“The reality of our fuel is it works in our [cold] Canadian climate,” he proclaimed. “We have gone out of our way to look our critics in the eye and prove, with facts, that Canada is capable of using biodiesel.” Quaiattini commented that 2011 existing capacity is 200 million liters, but once the federal mandate goes into effect, 600 million liters will be needed so Canada expects to import biodiesel.

“The market is going to be open, so be sure to look to Canada for your future strategy,” he told attendees.

Fuel sustainability was the focus of another educational session. NBB’s Shelby Neal said as with mandates, fuel sustainability regulations are moving at the state level, including passage of a LCFS in California and Oregon. Washington and the northeast states are actively considering such standards.

Stephen Kaffka, University of California, Davis, described LCFS as a performance standard that is only effective if others participate. Under California’s LCFS, the California Air Resources Board is predicting that three billion gallons of petroleum diesel will be displaced by biofuels, with 70 percent coming from advanced biofuels such as biodiesel. Kaffka pointed out that the state’s LCFS and the national RFS2 have not been reconciled so fuel producers in California aren’t sure how to meet both standards.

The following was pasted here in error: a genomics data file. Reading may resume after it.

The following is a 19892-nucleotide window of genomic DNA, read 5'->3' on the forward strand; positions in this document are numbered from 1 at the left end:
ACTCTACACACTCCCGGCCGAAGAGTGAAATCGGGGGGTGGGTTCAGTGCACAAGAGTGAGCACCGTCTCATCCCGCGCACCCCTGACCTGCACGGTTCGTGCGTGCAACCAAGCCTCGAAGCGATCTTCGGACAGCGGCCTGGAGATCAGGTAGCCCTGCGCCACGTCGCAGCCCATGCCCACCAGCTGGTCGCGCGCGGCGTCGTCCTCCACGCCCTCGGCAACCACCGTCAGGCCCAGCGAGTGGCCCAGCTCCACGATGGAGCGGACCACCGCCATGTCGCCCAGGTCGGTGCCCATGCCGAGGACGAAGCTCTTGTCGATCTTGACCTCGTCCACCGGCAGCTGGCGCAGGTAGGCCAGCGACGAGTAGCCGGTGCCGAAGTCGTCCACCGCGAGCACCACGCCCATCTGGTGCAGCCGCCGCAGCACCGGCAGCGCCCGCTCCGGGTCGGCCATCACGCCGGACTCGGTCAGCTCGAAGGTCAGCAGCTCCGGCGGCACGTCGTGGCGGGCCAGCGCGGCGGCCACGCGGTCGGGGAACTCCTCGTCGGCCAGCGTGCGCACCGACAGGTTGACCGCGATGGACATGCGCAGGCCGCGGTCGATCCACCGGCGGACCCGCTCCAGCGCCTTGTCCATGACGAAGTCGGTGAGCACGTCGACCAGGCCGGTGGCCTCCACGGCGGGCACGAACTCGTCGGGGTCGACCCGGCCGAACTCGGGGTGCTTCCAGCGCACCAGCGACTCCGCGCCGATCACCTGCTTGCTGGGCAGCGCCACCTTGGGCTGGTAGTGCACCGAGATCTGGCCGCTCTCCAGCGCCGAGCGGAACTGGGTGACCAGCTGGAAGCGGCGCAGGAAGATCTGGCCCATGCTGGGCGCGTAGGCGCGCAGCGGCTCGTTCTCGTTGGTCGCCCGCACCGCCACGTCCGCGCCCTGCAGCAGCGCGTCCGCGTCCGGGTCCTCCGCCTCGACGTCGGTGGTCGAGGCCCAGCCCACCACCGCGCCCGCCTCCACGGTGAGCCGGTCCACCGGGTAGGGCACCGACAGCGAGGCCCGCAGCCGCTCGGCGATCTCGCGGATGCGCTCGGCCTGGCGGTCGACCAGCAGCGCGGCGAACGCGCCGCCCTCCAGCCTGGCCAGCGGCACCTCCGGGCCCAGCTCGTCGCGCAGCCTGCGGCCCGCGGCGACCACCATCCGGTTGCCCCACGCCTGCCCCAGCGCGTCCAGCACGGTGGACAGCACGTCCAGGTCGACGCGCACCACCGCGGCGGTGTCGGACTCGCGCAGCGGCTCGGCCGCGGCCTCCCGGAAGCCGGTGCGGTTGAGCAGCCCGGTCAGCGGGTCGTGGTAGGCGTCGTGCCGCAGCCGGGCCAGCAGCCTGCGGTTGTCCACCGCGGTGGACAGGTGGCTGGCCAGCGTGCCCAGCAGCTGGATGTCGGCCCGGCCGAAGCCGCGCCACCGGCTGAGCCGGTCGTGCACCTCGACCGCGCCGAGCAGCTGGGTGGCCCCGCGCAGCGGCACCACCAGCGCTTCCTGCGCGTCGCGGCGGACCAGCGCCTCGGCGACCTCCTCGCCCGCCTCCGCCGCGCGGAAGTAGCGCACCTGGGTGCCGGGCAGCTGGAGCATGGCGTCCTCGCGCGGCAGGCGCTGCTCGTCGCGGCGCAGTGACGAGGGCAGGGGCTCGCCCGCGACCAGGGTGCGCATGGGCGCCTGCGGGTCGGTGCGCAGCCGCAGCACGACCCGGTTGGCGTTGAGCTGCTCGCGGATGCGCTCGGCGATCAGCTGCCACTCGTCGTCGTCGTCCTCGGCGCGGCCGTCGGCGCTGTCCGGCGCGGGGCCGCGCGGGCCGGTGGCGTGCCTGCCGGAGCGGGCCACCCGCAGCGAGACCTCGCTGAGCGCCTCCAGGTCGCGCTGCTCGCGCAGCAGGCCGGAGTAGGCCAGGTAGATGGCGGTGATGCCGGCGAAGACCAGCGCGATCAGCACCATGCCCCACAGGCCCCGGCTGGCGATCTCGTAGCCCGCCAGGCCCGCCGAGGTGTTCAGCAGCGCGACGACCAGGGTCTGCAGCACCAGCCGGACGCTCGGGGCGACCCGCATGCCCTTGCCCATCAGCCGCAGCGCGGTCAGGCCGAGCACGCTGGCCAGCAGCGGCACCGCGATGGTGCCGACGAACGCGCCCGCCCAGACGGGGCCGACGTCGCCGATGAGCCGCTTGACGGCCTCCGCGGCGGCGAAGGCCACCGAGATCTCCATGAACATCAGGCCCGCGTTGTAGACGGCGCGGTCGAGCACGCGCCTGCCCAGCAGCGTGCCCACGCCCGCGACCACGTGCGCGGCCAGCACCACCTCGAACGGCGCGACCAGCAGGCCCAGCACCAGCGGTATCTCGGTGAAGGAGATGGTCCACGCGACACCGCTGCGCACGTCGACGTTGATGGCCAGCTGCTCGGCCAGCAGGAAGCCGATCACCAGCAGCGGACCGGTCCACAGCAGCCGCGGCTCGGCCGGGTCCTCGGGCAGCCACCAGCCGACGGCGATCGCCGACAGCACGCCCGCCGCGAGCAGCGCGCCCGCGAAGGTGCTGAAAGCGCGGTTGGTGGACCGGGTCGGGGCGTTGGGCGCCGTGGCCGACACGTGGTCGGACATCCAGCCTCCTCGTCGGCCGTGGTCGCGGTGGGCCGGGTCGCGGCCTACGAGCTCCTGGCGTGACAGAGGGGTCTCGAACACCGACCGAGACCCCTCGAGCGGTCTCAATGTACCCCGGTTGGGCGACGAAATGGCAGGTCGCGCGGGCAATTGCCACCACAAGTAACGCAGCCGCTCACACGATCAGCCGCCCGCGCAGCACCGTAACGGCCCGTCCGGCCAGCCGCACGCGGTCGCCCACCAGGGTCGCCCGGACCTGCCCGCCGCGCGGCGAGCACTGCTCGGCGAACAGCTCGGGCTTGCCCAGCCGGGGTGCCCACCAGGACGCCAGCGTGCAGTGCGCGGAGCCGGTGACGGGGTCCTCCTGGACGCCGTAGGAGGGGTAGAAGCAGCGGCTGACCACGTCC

Other laws that will impact fuel in California include the Global Warming Solutions Act, or AB 32, and the Alternative and Renewable Fuel, Vehicle Technology, Clean Air, and Carbon Reduction Act, or AB 118. Both mandate developing sustainability standards, with one of the four program goals for AB 118 being to maximize waste feedstocks in the production of biofuels.

April 2011 RENDER | back